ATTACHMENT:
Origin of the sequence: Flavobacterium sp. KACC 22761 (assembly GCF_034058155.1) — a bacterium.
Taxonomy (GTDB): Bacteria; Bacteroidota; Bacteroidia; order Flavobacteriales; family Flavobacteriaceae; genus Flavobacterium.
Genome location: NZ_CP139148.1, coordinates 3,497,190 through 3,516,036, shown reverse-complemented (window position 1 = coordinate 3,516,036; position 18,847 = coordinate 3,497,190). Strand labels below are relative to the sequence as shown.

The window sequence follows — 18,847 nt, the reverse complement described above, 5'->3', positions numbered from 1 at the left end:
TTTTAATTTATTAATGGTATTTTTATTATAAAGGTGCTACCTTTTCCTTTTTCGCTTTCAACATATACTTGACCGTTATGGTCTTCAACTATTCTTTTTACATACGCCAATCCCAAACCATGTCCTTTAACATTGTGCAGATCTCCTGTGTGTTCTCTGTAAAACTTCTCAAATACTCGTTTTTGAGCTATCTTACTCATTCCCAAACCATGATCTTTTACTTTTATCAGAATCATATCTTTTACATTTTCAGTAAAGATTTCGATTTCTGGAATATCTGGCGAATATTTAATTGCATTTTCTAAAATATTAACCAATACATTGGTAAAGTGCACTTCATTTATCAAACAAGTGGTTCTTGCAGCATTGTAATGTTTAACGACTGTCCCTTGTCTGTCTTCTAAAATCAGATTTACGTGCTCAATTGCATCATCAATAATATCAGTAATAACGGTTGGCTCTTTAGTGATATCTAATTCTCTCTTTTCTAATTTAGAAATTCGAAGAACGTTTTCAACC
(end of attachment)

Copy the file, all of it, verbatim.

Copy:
Origin of the sequence: Flavobacterium sp. KACC 22761 (assembly GCF_034058155.1) — a bacterium.
Taxonomy (GTDB): Bacteria; Bacteroidota; Bacteroidia; order Flavobacteriales; family Flavobacteriaceae; genus Flavobacterium.
Genome location: NZ_CP139148.1, coordinates 3,497,190 through 3,516,036, shown reverse-complemented (window position 1 = coordinate 3,516,036; position 18,847 = coordinate 3,497,190). Strand labels below are relative to the sequence as shown.

The window sequence follows — 18,847 nt, the reverse complement described above, 5'->3', positions numbered from 1 at the left end:
TTTTAATTTATTAATGGTATTTTTATTATAAAGGTGCTACCTTTTCCTTTTTCGCTTTCAACATATACTTGACCGTTATGGTCTTCAACTATTCTTTTTACATACGCCAATCCCAAACCATGTCCTTTAACATTGTGCAGATCTCCTGTGTGTTCTCTGTAAAACTTCTCAAATACTCGTTTTTGAGCTATCTTACTCATTCCCAAACCATGATCTTTTACTTTTATCAGAATCATATCTTTTACATTTTCAGTAAAGATTTCGATTTCTGGAATATCTGGCGAATATTTAATTGCATTTTCTAAAATATTAACCAATACATTGGTAAAGTGCACTTCATTTATCAAACAAGTGGTTCTTGCAGCATTGTAATGTTTAACGACTGTCCCTTGTCTGTCTTCTAAAATCAGATTTACGTGCTCAATTGCATCATCAATAATATCAGTAATAACGGTTGGCTCTTTAGTGATATCTAATTCTCTCTTTTCTAATTTAGAAATTCGAAGAACGTTTTCAACC